Yoga is the ancient Indian science that springs from the Vedas. Both Yoga and Ayurveda are based on the simple principle of living in sync with nature. If Ayurveda emphasizes keeping the mind and body healthy, Yoga prepares the mind and body to attain the spiritual health. They complement each other and coexist in harmony with one another.
According to the Vedas, all living things are made up of five elements: Space (Akash), Air (Vayu), Fire (Agni), Water (Jal) and Earth (Dharti). Ayurveda states that the unique combination of these five natural life forces manifests itself as three different energies or “Dosha”: Vata (Space and Air), Pitta (Fire and Water) and Kapha (Water and Earth).
Each individual is born with the unique constitution of the three Doshas. Usually one or a combination of two Doshas predominates and determines the characteristics or “Prakriti” of the individual.
Specific yoga poses help calm aggravted or excess dosha. This article discusses the yoga asanas advisable for each Dosha type.
Yoga for Vata Dosha
Vata is characterized as cold, light, mobile, irregular, anxious, energetic and weak. The asanas that are warm, non-rigorous and have a soothing and grounding effect on the mind and body will pacify the Vata. Since the Vata resides in the lower part of the body, pelvic region, gastro-intestinal tract, joints, the brain and the nervous system; its imbalance causes insomnia, constipations, joints and back pain, nervousness, irregular heart beat and muscular cramps.
For Vata, it is advisable to perform asanas in a warm place. The focus should be on the lower part of the body. The abdomen and the back should be twisted and stretched, without putting much pressure on the bones. Meditating is extremely beneficial for the Vata people because it calms the mind.
Most asanas if done gently pacify the Vata but regular practice of a few or all of these asanas is particularly beneficial:
Virasana (Hero Pose), Dhanurasana (Bow Pose), Balasana (Child's Pose), Paschimottanasana (Seated Forward Bend), Uttanasana (Standing Forward Bend), Ardha Matsyendrasana (Half Lord of the Fishes Pose), Tadasana (Mountain Pose), Vriksasana (Tree Pose), Bhujangasana (Cobra Pose), Pavanamuktasana (Wind Release), Crocodile Twist (lying Spinal Twist), Dandasana (Staff Pose), Upavistha Konasana (Wide-Angle Seated Forward Bend), Viparita Karani (Legs-up-the-Wall Pose), Jathara Parivartanasana (Revolved Abdomen Pose), Gentle Ujjayi Pranayama (Victorious Breath), Nadi Shoddhana Pranayama, Siddhasana (Easy Pose), Padmasana (Lotus Pose) and Savasana (Corpse Pose) keep the Vata in balance.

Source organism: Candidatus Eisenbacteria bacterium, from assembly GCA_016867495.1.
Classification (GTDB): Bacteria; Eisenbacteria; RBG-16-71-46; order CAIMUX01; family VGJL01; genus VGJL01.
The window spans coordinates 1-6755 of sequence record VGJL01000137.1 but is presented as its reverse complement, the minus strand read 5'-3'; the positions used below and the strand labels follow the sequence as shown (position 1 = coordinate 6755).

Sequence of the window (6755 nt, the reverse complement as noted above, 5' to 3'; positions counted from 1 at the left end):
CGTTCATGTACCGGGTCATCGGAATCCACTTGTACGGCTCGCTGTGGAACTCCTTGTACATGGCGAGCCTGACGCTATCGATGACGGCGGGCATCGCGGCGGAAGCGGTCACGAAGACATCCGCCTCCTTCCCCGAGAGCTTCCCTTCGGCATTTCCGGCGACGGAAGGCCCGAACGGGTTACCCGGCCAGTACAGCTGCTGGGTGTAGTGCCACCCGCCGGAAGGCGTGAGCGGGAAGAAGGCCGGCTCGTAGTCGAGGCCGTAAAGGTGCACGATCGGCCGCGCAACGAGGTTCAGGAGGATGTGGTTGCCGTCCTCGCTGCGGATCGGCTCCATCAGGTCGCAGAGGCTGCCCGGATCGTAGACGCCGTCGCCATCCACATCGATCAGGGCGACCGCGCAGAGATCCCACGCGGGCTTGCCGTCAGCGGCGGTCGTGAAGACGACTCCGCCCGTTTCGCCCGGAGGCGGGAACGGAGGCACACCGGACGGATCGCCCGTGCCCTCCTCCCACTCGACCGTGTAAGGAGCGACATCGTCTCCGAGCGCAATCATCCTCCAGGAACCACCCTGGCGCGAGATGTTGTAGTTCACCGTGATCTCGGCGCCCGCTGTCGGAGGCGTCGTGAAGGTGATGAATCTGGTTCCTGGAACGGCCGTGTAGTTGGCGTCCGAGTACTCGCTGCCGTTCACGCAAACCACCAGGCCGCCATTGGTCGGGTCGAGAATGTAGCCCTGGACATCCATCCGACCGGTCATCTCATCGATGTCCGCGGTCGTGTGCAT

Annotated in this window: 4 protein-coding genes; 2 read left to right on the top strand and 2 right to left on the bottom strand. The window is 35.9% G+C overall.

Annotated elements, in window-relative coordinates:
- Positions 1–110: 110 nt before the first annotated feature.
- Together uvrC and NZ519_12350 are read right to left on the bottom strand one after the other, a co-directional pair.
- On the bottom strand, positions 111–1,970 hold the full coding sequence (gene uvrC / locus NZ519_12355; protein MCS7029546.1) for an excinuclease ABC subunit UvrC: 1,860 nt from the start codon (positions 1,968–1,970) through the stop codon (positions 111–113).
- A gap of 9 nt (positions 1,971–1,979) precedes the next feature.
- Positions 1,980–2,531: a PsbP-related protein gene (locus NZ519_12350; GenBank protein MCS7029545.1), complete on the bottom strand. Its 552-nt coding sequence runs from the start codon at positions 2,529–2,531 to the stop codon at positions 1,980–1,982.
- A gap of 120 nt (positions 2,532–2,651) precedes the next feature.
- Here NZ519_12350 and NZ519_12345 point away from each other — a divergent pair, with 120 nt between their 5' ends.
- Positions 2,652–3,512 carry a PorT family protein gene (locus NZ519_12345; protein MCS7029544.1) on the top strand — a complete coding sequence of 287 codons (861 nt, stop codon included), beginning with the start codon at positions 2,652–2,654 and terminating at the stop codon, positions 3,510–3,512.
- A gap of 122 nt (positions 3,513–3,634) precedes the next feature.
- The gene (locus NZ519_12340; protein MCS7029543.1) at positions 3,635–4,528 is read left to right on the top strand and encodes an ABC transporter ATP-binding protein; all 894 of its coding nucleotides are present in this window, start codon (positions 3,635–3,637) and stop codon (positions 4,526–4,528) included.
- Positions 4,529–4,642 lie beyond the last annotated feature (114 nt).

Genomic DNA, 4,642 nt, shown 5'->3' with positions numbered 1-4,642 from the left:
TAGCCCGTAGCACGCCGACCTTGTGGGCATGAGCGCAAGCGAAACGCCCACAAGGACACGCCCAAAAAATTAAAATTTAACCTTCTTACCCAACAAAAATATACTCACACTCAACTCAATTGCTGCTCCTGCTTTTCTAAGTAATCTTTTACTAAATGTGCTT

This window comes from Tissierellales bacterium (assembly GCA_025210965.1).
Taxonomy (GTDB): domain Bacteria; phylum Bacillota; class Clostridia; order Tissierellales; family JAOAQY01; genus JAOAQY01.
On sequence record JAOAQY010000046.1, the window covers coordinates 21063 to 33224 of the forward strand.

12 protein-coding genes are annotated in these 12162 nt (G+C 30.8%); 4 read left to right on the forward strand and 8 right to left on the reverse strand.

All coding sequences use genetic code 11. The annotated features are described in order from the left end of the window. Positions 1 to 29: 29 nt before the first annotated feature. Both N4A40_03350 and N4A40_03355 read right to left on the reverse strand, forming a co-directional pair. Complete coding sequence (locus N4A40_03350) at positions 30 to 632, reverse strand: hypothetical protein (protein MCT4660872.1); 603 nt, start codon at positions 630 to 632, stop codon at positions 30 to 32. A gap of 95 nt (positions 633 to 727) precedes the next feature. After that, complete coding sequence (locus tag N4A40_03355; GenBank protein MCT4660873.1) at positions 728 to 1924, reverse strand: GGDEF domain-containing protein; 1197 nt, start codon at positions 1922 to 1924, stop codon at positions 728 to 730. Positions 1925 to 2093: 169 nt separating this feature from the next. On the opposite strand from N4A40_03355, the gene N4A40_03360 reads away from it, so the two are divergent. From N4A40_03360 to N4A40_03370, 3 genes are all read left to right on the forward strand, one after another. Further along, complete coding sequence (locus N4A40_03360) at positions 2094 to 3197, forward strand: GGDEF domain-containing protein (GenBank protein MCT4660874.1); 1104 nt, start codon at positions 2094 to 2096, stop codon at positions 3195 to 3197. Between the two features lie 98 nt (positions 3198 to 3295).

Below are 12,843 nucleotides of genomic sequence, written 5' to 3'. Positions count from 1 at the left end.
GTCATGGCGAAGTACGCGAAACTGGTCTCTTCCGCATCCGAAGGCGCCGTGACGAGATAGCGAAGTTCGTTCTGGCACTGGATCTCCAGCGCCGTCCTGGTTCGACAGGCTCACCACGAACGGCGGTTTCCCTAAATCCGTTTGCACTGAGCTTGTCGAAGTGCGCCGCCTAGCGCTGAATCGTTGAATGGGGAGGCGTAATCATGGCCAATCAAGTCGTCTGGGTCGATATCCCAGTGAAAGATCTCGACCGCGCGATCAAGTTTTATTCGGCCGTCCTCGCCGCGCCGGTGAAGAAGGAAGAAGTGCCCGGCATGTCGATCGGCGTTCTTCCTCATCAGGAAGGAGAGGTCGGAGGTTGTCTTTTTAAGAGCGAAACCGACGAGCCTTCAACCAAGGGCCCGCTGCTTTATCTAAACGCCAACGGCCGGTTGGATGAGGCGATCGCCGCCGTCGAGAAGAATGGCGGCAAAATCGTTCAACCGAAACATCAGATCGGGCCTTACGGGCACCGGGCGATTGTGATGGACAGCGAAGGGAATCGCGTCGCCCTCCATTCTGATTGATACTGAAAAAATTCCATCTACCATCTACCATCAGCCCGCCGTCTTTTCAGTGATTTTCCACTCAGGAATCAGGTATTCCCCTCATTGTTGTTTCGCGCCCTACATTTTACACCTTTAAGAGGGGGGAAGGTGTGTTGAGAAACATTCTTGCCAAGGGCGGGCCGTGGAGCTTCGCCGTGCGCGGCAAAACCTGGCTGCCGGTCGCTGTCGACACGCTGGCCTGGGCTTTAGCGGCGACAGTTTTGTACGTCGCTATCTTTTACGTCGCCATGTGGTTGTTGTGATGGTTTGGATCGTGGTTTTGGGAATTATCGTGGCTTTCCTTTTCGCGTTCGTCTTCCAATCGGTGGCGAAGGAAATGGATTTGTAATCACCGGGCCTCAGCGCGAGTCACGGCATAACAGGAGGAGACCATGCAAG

Avoid doing Suryanamaskar (Sun Salutation) repeatedly and in fast pace as it tends to aggravate the nervous system. Also avoid doing asanas like Salamba Sarvangasana (Shoulder stand) and Halasana (Plow Pose) as they put pressure on sensitive joints associated with the Vata dosha.
Yoga for Pitta Dosha
Pitta is characterized as hot, fierce, competitive, light and intense. It resides in the digestive system, controls the enzymes and endocrine system, and regulates body temperature. An imbalanced Pitta causes indigestion, ulcer, acidity, excessive body heat, irritation, aggression and jealousy.
Yogasanas to manage Pitta should be done in a cool environment. Choose postures that are cooling, gentle, relaxing, release anger and increase flexibility and circulation without sweating or overheating the body. The asanas advisable should be focused on the liver, middle abdomen and the small intestine where Pitta dominates.
Yoga postures that help manage and balance the Pitta are:
Moon salutation (Chandra Namaskar), Ardha Chandrasana (Half Moon), Pavanamuktasana (Wind Release), Tadasana (Mountain Pose), Vrksasana (Tree Pose), Ustrasana (Camel Pose), Bhujangasana (Cobra Pose), Dhanurasana (Bow Pose), Shashangasana (Rabbit), Virabhadrasana (Warrior), Kurmasana (Tortoise), Paschimottanasana (Seated Forward Bend), trikonasana ( Triangle Pose), Dhanurasana (Bow Pose), Prasarita Padottanasana (expanded leg forward stretch), Setu Bandha Sarvangasana (Bridge Pose), halasana (Plow Pose), Gupta Padmasana ( Hidden lotus), Makarasana (Crocodile Pose), Hanumanasana (Monkey Pose), all kind of spinal twists, and Sheetali and Sheetkari Pranayam.
Avoid doing Suryanamaskar (Sun Salutation) and all kinds of head stands pose as they tend to aggravate the Pitta.
Yoga for Kapha Dosha
Heavy, cold, lazy, slow, and sedated nature characterizes Kapha. It resides in the chest, pancreas, stomach and sinuses; its imbalance leads to obesity, respiratory problem, lethargy, joint pain, indigestion, excess sleep and excessive food craving.
Kapha mostly accumulates in the chest and stomach. It shows an immense tendency of weight gain. Hence asanas which are fast paced, stimulating, generate heat and focus on opening up the chest and contracting, twisting and stretching of the stomach are advisable in managing aggravated Kapha.
Kapha can be managed well with the following:
Suryanamaskar (Sun Salutation) done at a fast pace, Virabhadrasana (Warrior pose), Ardha Chandrasana (Half Moon), Halasana (Plow Pose), Adho Mukha Vrksasana (Bow handstand), Pinca Mayurasana (Peacock Feather pose), Vasisthasana (Side Plank Pose), Bhujangasana (Cobra Pose), Prasarita Padottanasana (Expanded Spread Foot), Tadasana (Palm Tree Pose), Singhasana ( Lion Pose), Gomukasana (Cow Pose), Bharadvajasana (Seated twist), Matsyasana (Fish Pose), Sarvangasana (Shoulder Stand), Ujjayi Pranayama (Conqueror Breath) and Savasana (Corpse Pose).
It is important to practice yogasanas according to your predominant Dosha. A yoga asana that is restorative for one Dosha type might cause distress for the other. Understand your Dosha and practice asanas accordingly for a healthy life.